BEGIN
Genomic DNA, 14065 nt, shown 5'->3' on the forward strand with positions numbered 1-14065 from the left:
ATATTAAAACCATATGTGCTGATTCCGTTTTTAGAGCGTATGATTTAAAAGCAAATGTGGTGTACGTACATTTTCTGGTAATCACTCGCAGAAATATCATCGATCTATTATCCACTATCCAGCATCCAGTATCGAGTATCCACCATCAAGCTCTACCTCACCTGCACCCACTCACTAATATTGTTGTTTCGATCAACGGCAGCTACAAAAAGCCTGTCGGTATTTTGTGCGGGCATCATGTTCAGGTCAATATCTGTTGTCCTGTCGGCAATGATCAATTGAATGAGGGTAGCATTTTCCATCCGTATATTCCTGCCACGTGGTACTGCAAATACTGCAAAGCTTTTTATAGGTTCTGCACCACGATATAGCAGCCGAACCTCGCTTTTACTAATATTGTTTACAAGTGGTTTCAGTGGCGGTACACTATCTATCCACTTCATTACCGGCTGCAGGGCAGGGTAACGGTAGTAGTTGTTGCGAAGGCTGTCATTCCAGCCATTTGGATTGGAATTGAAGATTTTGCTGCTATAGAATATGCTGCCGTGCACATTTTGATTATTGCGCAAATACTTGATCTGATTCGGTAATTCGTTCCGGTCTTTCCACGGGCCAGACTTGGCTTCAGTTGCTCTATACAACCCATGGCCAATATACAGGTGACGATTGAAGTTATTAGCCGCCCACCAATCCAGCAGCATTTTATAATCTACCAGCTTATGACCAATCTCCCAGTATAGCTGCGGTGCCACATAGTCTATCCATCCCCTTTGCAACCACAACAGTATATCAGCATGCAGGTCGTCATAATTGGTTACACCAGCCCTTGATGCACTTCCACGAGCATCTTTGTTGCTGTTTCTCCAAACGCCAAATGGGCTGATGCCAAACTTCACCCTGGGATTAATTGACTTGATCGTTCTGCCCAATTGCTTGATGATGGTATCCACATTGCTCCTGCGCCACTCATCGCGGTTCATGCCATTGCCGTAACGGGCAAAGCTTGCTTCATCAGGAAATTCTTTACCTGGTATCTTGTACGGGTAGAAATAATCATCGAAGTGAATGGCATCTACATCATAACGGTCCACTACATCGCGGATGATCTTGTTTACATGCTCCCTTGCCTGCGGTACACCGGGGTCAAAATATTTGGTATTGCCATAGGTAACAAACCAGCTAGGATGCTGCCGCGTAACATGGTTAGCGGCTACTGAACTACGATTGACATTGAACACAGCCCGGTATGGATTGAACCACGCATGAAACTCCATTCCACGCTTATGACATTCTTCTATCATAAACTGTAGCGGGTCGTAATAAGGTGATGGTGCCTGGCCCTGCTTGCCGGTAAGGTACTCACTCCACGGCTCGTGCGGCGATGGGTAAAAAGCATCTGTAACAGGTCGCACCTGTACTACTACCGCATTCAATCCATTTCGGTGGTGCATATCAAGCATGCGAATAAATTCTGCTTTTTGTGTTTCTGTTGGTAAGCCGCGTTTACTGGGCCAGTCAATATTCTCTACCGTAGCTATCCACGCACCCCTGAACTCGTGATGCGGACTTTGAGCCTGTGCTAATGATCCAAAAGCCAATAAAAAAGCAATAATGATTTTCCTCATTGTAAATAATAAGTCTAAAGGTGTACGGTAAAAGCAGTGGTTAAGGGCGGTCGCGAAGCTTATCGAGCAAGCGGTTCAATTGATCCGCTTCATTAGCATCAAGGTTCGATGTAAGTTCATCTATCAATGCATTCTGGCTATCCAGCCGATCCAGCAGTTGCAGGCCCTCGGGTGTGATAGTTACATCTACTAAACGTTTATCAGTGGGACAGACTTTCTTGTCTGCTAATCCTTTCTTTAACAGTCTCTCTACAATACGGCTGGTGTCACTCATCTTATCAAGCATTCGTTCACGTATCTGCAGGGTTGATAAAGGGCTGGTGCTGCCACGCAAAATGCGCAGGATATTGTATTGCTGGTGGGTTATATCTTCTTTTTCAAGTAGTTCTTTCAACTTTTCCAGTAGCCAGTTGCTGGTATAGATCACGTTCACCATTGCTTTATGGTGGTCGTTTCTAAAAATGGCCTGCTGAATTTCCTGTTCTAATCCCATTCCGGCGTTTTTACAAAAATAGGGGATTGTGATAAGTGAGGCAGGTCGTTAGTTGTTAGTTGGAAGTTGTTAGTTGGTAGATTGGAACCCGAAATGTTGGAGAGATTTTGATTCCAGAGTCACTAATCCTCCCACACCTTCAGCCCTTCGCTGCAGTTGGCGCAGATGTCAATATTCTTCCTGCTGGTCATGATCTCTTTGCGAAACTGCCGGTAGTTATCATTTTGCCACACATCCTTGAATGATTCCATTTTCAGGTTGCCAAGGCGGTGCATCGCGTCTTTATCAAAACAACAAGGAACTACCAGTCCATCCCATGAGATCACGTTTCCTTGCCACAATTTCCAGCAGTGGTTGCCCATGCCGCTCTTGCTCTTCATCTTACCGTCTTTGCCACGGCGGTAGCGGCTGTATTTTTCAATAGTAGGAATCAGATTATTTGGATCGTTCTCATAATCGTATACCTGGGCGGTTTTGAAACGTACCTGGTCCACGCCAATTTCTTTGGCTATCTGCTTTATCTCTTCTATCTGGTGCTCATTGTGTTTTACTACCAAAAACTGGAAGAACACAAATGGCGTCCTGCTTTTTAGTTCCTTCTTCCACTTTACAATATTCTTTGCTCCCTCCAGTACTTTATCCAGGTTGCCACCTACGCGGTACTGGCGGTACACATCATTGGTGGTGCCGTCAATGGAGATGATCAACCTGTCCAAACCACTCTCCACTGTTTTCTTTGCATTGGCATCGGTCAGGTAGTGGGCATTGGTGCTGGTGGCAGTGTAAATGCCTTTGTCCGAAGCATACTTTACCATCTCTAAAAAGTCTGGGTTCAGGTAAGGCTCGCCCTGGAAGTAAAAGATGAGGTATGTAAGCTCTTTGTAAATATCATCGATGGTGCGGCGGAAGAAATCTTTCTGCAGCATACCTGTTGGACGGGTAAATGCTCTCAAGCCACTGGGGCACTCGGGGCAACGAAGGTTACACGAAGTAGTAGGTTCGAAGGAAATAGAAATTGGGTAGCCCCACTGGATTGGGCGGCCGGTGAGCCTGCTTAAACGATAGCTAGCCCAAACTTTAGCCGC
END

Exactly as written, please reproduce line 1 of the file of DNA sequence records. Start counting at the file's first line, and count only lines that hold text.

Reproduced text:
Genomic DNA, 14065 nt, shown 5'->3' on the forward strand with positions numbered 1-14065 from the left: